Kerry Cooper

Kerry Cooper
Assistant Professor
Office location:
Eucalyptus Hall 2209A



Ph.D., University of Arizona, Tuscon

Research Specialties

The CDC estimates that there are 65 million foodborne illnesses in the United States every year. Bacterial foodborne pathogens are a diverse group, and have evolved to survive and flourish in a wide range of environments. My research involves a variety of different aspects including epidemiology, epigenetics, transcriptomics, proteomics, comparative genomics, host-microbe interactions, molecular biology, and genetics, with the ultimate goal of developing methods to prevent foodborne illness.

Fresh produce has recently been identified as the number one source of foodborne illness in the United States, and this is particularly troublesome because it is typically consumed raw. I am currently researching how prevalent various foodborne pathogens are on fresh produce from the grocery stores, farmer’s markets, the processors equipment, and the produce fields. In addition, I am studying potential sources of contamination in the produce fields, and the survivability and evolution of the foodborne pathogens in various agricultural environments. My research also involves examining the interactions of the pathogens with the normal microbial communities in these various agricultural environments, and the effect their presence has on these communities.

My current research also investigating different strains of these foodborne pathogens isolated from various environments, and using comparative genomics, transcriptomics, and proteomics to understand the evolution and identify potential virulence factors of the pathogens. Identified potential virulence factors are then characterized in the laboratory and investigated for there role in the host-microbe interactions to determine the role in pathogenesis.

The advent of new technologies in next generation sequencing has allowed for us to study fields like epigenetics on a whole new level. Utilizing Pacific Biosciences (PacBio) sequencing technology, I am also researching the role that DNA methylation plays in gene expression in bacteria in general and ultimately in the pathogenesis of foodborne pathogens.

Selected Publications

K.K. Cooper, H.T. Trinh, and J.G. Songer, "Immunization with recombinant alpha toxin partially protects broiler chicks against experimental challenge with Clostridium perfringens" Vet Microbiol. 2009 Jan 1; 133(1-2) 92-7.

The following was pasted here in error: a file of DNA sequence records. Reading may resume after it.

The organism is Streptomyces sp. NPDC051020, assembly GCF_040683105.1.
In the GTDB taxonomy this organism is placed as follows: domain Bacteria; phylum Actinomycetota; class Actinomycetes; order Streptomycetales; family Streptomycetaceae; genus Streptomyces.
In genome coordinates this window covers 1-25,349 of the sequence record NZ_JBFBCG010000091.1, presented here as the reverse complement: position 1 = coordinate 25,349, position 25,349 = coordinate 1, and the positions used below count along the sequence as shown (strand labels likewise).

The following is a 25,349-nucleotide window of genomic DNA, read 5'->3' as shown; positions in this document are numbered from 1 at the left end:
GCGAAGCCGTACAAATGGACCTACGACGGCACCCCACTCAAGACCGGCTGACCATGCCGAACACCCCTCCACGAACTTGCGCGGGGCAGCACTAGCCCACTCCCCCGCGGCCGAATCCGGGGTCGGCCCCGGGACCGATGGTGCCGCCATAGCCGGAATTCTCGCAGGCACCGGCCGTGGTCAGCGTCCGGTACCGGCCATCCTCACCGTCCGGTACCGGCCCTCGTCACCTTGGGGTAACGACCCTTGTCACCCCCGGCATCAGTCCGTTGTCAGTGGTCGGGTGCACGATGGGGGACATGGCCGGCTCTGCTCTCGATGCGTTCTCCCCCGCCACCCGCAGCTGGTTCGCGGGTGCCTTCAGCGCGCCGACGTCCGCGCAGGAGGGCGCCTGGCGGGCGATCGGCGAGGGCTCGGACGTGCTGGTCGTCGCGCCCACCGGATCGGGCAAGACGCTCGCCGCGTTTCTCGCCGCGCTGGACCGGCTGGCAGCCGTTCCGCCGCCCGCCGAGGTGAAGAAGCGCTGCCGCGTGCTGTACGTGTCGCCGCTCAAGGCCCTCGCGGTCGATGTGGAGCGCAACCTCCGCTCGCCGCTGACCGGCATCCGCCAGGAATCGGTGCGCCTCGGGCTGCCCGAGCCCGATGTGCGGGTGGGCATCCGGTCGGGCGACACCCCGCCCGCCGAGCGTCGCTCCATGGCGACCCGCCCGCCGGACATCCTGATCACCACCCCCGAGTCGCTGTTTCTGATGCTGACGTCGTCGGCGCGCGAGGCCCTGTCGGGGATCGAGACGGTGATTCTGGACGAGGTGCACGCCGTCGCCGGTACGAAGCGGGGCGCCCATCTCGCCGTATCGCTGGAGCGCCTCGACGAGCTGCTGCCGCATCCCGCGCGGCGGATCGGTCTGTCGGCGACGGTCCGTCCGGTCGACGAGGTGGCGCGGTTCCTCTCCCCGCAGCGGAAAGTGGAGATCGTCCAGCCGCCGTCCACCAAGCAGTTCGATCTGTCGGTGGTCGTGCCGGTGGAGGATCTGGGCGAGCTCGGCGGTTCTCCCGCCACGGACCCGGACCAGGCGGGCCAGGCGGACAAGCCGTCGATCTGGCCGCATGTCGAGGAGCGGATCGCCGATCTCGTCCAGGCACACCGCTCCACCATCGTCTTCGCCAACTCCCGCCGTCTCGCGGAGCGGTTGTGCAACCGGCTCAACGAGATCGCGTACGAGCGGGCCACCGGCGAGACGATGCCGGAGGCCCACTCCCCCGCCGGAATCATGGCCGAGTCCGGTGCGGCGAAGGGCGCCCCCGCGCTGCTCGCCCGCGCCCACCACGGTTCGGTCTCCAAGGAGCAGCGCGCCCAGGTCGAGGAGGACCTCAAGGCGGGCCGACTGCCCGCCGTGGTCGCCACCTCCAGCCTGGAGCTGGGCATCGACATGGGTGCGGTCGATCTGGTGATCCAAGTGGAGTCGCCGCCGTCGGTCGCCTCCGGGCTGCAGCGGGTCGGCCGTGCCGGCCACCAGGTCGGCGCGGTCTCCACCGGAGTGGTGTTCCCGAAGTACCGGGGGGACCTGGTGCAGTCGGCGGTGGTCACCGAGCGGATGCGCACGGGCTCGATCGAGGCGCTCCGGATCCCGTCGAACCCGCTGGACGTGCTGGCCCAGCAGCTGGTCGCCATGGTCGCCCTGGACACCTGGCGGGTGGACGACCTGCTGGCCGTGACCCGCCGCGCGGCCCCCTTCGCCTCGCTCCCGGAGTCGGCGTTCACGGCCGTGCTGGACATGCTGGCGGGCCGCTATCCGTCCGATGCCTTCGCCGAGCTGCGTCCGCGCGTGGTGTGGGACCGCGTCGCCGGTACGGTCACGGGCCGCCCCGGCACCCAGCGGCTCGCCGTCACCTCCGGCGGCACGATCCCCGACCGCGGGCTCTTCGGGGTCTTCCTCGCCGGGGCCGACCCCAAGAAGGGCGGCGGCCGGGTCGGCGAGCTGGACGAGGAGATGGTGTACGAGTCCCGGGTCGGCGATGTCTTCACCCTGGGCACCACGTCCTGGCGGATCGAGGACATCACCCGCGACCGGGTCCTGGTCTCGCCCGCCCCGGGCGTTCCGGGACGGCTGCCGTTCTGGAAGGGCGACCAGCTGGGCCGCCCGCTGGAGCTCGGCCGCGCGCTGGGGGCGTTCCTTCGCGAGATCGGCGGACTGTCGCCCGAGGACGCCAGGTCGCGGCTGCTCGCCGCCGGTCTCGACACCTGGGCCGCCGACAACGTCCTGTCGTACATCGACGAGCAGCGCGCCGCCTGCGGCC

K.K. Cooper and J.G. Songer, "Necrotic enteritis in poultry: A paradigm of enteric infection by Clostridium perfringens type A" Anaerobe. 2009 Feb-Apr; 15(1-2):55-60.

K.K. Cooper and J.G. Songer, "Virulence of Clostridium perfringens in an experimental model of poultry necrotic enteritis", Vet Microbiol. 2010 May 19; 142(3-4): 323-8.

K.K. Cooper, J.R. Theoret, B.A. Stewart, H.T. Trinh, R.D. Glock and J.G. Songer, "Virulence for chickens of Clostridium perfringens isolated from poultry and other sources”, Anaerobe. 2010 Jun; 16(3):289-92.

K.K. Cooper, M.A. Cooper, A. Zuccolo, B. Law and L.A. Joens, “The complete genome sequence of Campylobacter jejuni strain S3”, Journal of Bacteriol. 2011 Mar; 193(6):1491-2.

J.R. Theoret, K.K. Cooper, R.D. Glock and L.A. Joens, "A Campylobacter jejuni Dps homologue has a role in intracellular survival and in the development of campylobacteriosis in neonate piglets", Foodborne Pathog Dis. 2011 Dec; 8(12):1263-8.

C.F. Coursodon, R.D. Glock, K.L. Moore, K.K. Cooper and J.G. Songer, “TpeL-producing strains of Clostridium perfringens type A are highly virulent for broiler chicks”, Anaerobe. 2012 Feb; 18(1):117-21.

J.R. Theoret, K.K. Cooper, B. Zekarias, K. Roland, B.F. Law, R. Curtiss III and L.A. Joens, "The Campylobacter jejuni Dps homologue is important for in vitro biofilm formation and cecal colonization of poultry, and may serve as a protective antigen for vaccination”, Clin Vaccine Immunol. 2012 Sep; 19(9):1426-31.

K.K. Cooper, M.A. Cooper, A. Zuccolo, and L.A. Joens, “Re-sequencing of virulent strain of Campylobacter jejuni NCTC11168 reveals potential virulence factors”, Res Microbiol. 2013 Jan; 164(1):6-11.

K.K. Cooper, J.G. Songer and F. Uzal, “Diagnosing clostridial enteric disease in poultry”, J Vet Diagn Invest. 2013 May; 25(3):314-27.

K.K. Cooper, D.M. Bueschel and J.G. Songer, “Presence of Clostridium perfringens in retail chicken livers”, Anaerobe. 2013 Jun; 21:67-8.